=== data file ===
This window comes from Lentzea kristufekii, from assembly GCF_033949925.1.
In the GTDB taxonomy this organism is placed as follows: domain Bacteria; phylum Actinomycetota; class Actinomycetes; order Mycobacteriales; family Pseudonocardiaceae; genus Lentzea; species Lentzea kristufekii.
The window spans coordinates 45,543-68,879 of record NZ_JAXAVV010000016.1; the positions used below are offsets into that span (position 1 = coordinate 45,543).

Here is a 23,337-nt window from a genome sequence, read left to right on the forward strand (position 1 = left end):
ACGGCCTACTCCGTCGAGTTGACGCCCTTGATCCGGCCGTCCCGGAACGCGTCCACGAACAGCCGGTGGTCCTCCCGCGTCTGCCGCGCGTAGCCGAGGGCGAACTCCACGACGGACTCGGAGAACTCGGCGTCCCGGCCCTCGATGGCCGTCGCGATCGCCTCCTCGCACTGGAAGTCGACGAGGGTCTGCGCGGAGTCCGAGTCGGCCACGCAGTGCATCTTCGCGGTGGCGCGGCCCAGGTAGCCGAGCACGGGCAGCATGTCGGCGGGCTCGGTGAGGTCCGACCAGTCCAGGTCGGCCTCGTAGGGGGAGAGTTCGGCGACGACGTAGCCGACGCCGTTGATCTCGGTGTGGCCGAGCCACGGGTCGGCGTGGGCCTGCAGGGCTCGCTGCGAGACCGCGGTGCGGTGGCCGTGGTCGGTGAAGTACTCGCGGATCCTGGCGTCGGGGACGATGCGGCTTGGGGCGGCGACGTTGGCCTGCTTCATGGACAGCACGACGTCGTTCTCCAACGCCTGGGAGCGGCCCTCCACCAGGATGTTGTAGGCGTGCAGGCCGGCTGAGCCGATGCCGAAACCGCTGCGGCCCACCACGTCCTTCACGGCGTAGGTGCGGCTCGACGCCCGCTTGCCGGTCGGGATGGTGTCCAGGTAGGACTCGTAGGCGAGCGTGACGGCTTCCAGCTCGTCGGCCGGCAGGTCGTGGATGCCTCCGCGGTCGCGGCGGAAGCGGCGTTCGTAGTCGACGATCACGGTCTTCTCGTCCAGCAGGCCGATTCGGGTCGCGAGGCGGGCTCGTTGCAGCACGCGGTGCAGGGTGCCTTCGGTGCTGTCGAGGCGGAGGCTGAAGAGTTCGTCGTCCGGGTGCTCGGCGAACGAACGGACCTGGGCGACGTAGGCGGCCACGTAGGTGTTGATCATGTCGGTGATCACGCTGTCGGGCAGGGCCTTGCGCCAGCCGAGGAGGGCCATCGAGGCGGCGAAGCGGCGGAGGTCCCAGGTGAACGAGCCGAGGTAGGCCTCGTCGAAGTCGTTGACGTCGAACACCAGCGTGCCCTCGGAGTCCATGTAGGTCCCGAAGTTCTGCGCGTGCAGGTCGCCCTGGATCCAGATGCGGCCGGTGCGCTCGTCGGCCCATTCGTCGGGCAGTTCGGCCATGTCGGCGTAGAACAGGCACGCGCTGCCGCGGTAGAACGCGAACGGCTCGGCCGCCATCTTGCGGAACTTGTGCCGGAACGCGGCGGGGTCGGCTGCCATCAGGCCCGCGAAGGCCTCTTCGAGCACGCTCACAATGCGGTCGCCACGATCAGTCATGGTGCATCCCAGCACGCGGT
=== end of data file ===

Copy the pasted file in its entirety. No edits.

This window comes from Lentzea kristufekii, from assembly GCF_033949925.1.
In the GTDB taxonomy this organism is placed as follows: domain Bacteria; phylum Actinomycetota; class Actinomycetes; order Mycobacteriales; family Pseudonocardiaceae; genus Lentzea; species Lentzea kristufekii.
The window spans coordinates 45,543-68,879 of record NZ_JAXAVV010000016.1; the positions used below are offsets into that span (position 1 = coordinate 45,543).

Here is a 23,337-nt window from a genome sequence, read left to right on the forward strand (position 1 = left end):
ACGGCCTACTCCGTCGAGTTGACGCCCTTGATCCGGCCGTCCCGGAACGCGTCCACGAACAGCCGGTGGTCCTCCCGCGTCTGCCGCGCGTAGCCGAGGGCGAACTCCACGACGGACTCGGAGAACTCGGCGTCCCGGCCCTCGATGGCCGTCGCGATCGCCTCCTCGCACTGGAAGTCGACGAGGGTCTGCGCGGAGTCCGAGTCGGCCACGCAGTGCATCTTCGCGGTGGCGCGGCCCAGGTAGCCGAGCACGGGCAGCATGTCGGCGGGCTCGGTGAGGTCCGACCAGTCCAGGTCGGCCTCGTAGGGGGAGAGTTCGGCGACGACGTAGCCGACGCCGTTGATCTCGGTGTGGCCGAGCCACGGGTCGGCGTGGGCCTGCAGGGCTCGCTGCGAGACCGCGGTGCGGTGGCCGTGGTCGGTGAAGTACTCGCGGATCCTGGCGTCGGGGACGATGCGGCTTGGGGCGGCGACGTTGGCCTGCTTCATGGACAGCACGACGTCGTTCTCCAACGCCTGGGAGCGGCCCTCCACCAGGATGTTGTAGGCGTGCAGGCCGGCTGAGCCGATGCCGAAACCGCTGCGGCCCACCACGTCCTTCACGGCGTAGGTGCGGCTCGACGCCCGCTTGCCGGTCGGGATGGTGTCCAGGTAGGACTCGTAGGCGAGCGTGACGGCTTCCAGCTCGTCGGCCGGCAGGTCGTGGATGCCTCCGCGGTCGCGGCGGAAGCGGCGTTCGTAGTCGACGATCACGGTCTTCTCGTCCAGCAGGCCGATTCGGGTCGCGAGGCGGGCTCGTTGCAGCACGCGGTGCAGGGTGCCTTCGGTGCTGTCGAGGCGGAGGCTGAAGAGTTCGTCGTCCGGGTGCTCGGCGAACGAACGGACCTGGGCGACGTAGGCGGCCACGTAGGTGTTGATCATGTCGGTGATCACGCTGTCGGGCAGGGCCTTGCGCCAGCCGAGGAGGGCCATCGAGGCGGCGAAGCGGCGGAGGTCCCAGGTGAACGAGCCGAGGTAGGCCTCGTCGAAGTCGTTGACGTCGAACACCAGCGTGCCCTCGGAGTCCATGTAGGTCCCGAAGTTCTGCGCGTGCAGGTCGCCCTGGATCCAGATGCGGCCGGTGCGCTCGTCGGCCCATTCGTCGGGCAGTTCGGCCATGTCGGCGTAGAACAGGCACGCGCTGCCGCGGTAGAACGCGAACGGCTCGGCCGCCATCTTGCGGAACTTGTGCCGGAACGCGGCGGGGTCGGCTGCCATCAGGCCCGCGAAGGCCTCTTCGAGCACGCTCACAATGCGGTCGCCACGATCAGTCATGGTGCATCCCAGCACGCGGT